3. Construction: Those who build our roads, homes and office buildings put their lives on the line every day, with the third-most dangerous job. There were 30 deaths for the yearand 12,485 serious injuries. Construction workers were also more likely than any other industry to be killed by hitting stationary objects and their most common cause of death was falling from a height (40 percent of fatalities).
4. Manufacturing: Factory workers hold the fourth-most dangerous job in Australia, with
18 deaths and 16,670 serious injuries for the year – the highest number of serious
injuries on this list. Their biggest causes of death were car crashes, being hit by falling
objects and falls from a height. Over one-quarter (26 percent) of serious injuries were
caused by muscle stress from handling heavy objects.
5. Public/government administration, safety, and defence: Keeping our streets and
nation safe took 13 lives for the year, and injured 4,330 Australians working in public and
government administration, safety and defence. This industry holds the second-highest
number of Australians employed on the list, with about 1.1 million people. Falls and
muscle stress were the most common serious injuries sustained for the year, while about
half of the 13 fatalities happened on the road.
6. Mining: With 2,670 serious injuries and seven deaths, mining hits the list at number six. The majority (63 percent) of deaths were from being hit by moving objects, and it’s more common for miners to die from this as well as being trapped by machinery, with many workers operating heavy machinery and transferring earth for 12 hours per shift.
7. Retail trade: Working in retail can be a fatal career move, with six deaths recorded for
the year – almost the same number of deaths as the mining industry, which saw seven
people fatally injured on the job. The retail industry employs the most people than any
other industry on this list, with 1.22 million workers in 2012. Driving, explosions, contact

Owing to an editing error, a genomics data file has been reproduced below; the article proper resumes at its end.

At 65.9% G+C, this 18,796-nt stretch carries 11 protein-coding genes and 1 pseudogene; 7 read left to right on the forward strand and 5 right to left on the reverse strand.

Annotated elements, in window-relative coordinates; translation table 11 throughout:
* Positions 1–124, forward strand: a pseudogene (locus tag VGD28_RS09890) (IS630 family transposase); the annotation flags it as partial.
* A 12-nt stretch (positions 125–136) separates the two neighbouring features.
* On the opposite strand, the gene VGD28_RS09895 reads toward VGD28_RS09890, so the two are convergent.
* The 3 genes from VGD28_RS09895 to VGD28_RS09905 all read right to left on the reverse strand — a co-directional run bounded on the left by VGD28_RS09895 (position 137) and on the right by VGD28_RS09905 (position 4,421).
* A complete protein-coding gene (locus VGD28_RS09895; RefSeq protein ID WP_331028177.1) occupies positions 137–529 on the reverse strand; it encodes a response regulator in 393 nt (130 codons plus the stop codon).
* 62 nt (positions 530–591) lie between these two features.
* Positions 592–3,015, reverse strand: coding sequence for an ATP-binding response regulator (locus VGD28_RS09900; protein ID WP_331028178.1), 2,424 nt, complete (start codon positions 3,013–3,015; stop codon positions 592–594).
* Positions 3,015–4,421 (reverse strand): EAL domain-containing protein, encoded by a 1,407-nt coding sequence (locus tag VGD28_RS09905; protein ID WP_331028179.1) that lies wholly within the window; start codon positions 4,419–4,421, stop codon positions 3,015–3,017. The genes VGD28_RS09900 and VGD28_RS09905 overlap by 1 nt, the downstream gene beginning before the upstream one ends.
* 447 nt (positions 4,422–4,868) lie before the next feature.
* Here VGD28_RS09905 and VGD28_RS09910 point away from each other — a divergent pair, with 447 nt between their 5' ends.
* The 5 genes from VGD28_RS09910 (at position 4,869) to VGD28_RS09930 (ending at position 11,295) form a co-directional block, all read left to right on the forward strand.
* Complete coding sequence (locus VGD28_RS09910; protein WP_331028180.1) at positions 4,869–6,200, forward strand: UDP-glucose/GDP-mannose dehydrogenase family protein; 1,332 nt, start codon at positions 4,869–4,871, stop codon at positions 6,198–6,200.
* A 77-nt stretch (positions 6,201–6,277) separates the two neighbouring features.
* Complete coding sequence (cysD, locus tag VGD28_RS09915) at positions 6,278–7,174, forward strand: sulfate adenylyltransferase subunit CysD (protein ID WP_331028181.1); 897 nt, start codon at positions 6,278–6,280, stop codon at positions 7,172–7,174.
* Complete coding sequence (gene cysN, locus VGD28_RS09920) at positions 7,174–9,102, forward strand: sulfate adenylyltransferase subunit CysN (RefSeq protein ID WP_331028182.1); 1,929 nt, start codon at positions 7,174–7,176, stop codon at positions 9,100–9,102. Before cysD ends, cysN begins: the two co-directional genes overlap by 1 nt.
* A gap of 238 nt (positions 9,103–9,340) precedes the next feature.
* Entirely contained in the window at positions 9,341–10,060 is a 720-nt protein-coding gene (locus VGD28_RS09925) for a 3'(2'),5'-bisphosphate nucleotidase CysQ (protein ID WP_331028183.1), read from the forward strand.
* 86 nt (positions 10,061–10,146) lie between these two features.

with chemicals and bring trapped between stationary and moving objects were the most
common causes of death for retail workers. And 11,200 serious injuries were most
commonly caused by lifting heavy objects.
8. Professional, scientific and technical services: Some of the brightest minds in
Australia are most at risk in their job, with scientists, engineers, lawyers, accountants
and others working in this industry saw six recorded deaths and 2,100 serious injuries
for the year. Falls, muscle strain and repetitive movements were the biggest causes
of serious injuries. The majority of fatalities were from car crashes, falling, being hit by
falling objects and electrocution.
9. Wholesale trade: Who knew working in fashion and exporting goods could be so
dangerous? According to the research, there were 5,315 cases of serious injury
including five deaths for the year. Lifting objects is the biggest back breaker for these
workers, causing the most serious injuries in this industry. Being hit by falling objects
and driving were the biggest killers for workers in this industry.
10. Electricity, gas, water and waste services: Driving to and from job sites proved fatal for five workers in the electrical, gas, water and waste industry. There were 530 serious injuries recorded, over one in three (35 percent) of which were from muscle strain, while 15 percent of injuries were from falling over. Working in often confined or high spaces and outdoors, these people are more likely to be killed by animal bites and trapped between object than any other industry on the list.
Source: lifeinsurancefinder.com.au, Safe Work Australia, Australian Bureau of Statistics